Effectiveness of red-light cameras in Washington, DC, questioned

| Thursday, April 06, 2006

It’s no secret that red-light cameras can be a revenue booster for municipalities nationwide. But do the automated enforcement devices actually reduce crashes?

If one newspaper in the Washington, DC, area is correct, the answer is a resounding “no.”

According to an analysis by the Annapolis Capital, cameras in the District of Columbia accounted for $2.85 million in additional fine revenue and about 38,000 tickets since the year 2000. However, the collision rate has not shown a measurable difference in the past 10 years.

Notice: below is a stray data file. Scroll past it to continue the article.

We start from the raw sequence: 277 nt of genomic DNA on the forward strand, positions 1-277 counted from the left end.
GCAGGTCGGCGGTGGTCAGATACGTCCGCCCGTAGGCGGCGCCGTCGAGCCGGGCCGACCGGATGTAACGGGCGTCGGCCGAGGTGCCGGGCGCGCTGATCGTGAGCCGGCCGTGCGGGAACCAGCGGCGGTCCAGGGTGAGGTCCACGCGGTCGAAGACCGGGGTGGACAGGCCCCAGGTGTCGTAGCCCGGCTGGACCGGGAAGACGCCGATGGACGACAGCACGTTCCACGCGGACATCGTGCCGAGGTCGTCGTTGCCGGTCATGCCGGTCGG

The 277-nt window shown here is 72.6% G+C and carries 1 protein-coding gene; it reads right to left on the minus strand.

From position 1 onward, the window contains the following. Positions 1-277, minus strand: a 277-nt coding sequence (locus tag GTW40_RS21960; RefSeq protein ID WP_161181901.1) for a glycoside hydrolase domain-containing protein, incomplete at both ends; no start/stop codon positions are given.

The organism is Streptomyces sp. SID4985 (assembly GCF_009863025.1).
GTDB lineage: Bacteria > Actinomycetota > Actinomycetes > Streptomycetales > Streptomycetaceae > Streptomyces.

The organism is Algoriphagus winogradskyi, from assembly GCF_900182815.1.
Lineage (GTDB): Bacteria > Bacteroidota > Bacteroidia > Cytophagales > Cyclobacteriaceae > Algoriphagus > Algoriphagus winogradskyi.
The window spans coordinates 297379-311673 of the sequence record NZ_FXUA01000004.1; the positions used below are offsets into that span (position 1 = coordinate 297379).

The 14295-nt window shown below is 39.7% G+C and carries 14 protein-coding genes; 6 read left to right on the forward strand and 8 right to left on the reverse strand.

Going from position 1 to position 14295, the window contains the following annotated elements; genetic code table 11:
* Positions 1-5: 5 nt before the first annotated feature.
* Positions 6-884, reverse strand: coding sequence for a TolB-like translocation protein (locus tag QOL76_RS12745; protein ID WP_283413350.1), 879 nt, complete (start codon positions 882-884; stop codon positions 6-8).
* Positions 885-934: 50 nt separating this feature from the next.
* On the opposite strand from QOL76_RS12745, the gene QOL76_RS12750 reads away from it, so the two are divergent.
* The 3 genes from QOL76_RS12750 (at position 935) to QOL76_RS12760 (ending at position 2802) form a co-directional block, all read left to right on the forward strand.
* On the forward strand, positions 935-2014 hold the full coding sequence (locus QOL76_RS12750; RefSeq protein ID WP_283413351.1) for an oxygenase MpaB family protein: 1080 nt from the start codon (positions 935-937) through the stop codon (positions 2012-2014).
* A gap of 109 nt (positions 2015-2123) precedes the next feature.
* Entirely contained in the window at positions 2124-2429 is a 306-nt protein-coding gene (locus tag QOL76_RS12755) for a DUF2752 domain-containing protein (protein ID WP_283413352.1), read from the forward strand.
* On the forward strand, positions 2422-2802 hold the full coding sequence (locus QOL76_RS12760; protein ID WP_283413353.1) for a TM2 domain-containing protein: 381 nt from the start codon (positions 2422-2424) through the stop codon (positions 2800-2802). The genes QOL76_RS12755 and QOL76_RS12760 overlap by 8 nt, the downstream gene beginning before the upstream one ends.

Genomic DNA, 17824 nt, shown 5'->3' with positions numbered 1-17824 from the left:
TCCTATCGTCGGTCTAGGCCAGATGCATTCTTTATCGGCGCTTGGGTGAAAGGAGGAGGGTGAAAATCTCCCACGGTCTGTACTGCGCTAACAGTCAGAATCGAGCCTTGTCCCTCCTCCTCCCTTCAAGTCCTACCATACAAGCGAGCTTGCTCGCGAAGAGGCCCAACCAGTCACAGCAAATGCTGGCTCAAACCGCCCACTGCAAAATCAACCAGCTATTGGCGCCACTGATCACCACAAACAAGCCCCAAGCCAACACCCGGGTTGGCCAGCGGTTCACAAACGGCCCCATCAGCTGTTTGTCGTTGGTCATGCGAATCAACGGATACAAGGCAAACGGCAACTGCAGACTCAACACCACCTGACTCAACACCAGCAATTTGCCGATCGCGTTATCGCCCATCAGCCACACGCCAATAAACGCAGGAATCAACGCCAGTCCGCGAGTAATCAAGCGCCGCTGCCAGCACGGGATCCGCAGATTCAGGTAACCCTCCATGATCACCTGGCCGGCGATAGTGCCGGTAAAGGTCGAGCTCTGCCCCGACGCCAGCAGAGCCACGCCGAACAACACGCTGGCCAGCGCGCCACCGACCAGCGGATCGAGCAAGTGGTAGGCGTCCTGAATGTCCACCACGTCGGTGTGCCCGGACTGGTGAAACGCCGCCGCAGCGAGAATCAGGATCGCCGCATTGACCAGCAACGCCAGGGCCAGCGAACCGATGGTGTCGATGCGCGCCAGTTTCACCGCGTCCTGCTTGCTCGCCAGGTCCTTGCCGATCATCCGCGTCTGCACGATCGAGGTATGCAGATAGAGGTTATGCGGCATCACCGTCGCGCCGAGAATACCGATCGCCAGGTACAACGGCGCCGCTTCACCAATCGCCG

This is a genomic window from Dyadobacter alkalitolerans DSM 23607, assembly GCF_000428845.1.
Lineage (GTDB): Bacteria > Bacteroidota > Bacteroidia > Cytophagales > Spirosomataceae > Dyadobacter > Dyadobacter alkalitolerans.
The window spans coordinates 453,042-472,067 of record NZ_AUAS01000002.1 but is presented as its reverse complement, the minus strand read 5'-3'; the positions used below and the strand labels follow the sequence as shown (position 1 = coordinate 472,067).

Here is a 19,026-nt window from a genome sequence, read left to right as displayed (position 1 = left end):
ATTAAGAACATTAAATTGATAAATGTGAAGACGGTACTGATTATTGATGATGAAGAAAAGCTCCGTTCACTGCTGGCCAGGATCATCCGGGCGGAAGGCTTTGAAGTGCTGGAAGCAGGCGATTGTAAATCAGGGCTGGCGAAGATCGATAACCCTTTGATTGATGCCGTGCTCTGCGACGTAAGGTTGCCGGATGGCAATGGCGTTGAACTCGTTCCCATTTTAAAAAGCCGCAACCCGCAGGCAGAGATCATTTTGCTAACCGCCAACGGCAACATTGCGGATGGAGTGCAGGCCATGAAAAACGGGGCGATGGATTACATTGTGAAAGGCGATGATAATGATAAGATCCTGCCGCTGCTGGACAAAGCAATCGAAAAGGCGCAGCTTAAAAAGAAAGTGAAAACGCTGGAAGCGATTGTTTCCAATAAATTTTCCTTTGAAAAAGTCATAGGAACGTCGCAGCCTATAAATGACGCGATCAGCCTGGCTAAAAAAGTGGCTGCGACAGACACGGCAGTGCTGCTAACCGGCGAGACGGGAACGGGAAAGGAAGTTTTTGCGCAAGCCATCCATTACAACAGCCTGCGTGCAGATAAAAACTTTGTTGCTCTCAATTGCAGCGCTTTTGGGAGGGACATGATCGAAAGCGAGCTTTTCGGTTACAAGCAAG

While traffic volumes have increased during the past decade, the collision rate fluctuated but did not drop significantly, the newspaper reported. What’s more, city officials were unable to provide an exact figure demonstrating the cameras’ effectiveness.

“We can’t know the number of accidents that haven’t occurred,” Lt. David Waltmeyer, a spokesman for the city’s police, told The Capital. However, he added, “If we prevent one person from running a red light and killing another motorist, we think it is appropriate.”

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